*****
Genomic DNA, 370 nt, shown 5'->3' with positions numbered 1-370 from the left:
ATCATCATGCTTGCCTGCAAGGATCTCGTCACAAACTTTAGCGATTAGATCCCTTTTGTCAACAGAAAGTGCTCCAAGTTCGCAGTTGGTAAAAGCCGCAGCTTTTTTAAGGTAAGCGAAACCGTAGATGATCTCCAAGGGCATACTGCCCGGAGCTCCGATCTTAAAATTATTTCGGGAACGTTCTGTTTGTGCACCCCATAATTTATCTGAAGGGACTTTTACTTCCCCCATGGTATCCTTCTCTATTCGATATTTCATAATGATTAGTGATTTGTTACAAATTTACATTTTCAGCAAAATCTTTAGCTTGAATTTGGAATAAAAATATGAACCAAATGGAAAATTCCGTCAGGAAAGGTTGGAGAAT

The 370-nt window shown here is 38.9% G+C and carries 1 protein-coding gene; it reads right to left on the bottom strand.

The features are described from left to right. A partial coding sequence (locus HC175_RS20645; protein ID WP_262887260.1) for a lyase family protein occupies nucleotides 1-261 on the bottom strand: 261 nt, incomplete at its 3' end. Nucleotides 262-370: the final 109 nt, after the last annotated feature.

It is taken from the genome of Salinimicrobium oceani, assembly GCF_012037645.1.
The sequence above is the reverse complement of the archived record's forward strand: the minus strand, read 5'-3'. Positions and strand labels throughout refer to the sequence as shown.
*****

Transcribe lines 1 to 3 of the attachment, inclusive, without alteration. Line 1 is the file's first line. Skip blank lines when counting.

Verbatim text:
Genomic DNA, 370 nt, shown 5'->3' with positions numbered 1-370 from the left:
ATCATCATGCTTGCCTGCAAGGATCTCGTCACAAACTTTAGCGATTAGATCCCTTTTGTCAACAGAAAGTGCTCCAAGTTCGCAGTTGGTAAAAGCCGCAGCTTTTTTAAGGTAAGCGAAACCGTAGATGATCTCCAAGGGCATACTGCCCGGAGCTCCGATCTTAAAATTATTTCGGGAACGTTCTGTTTGTGCACCCCATAATTTATCTGAAGGGACTTTTACTTCCCCCATGGTATCCTTCTCTATTCGATATTTCATAATGATTAGTGATTTGTTACAAATTTACATTTTCAGCAAAATCTTTAGCTTGAATTTGGAATAAAAATATGAACCAAATGGAAAATTCCGTCAGGAAAGGTTGGAGAAT

The 370-nt window shown here is 38.9% G+C and carries 1 protein-coding gene; it reads right to left on the bottom strand.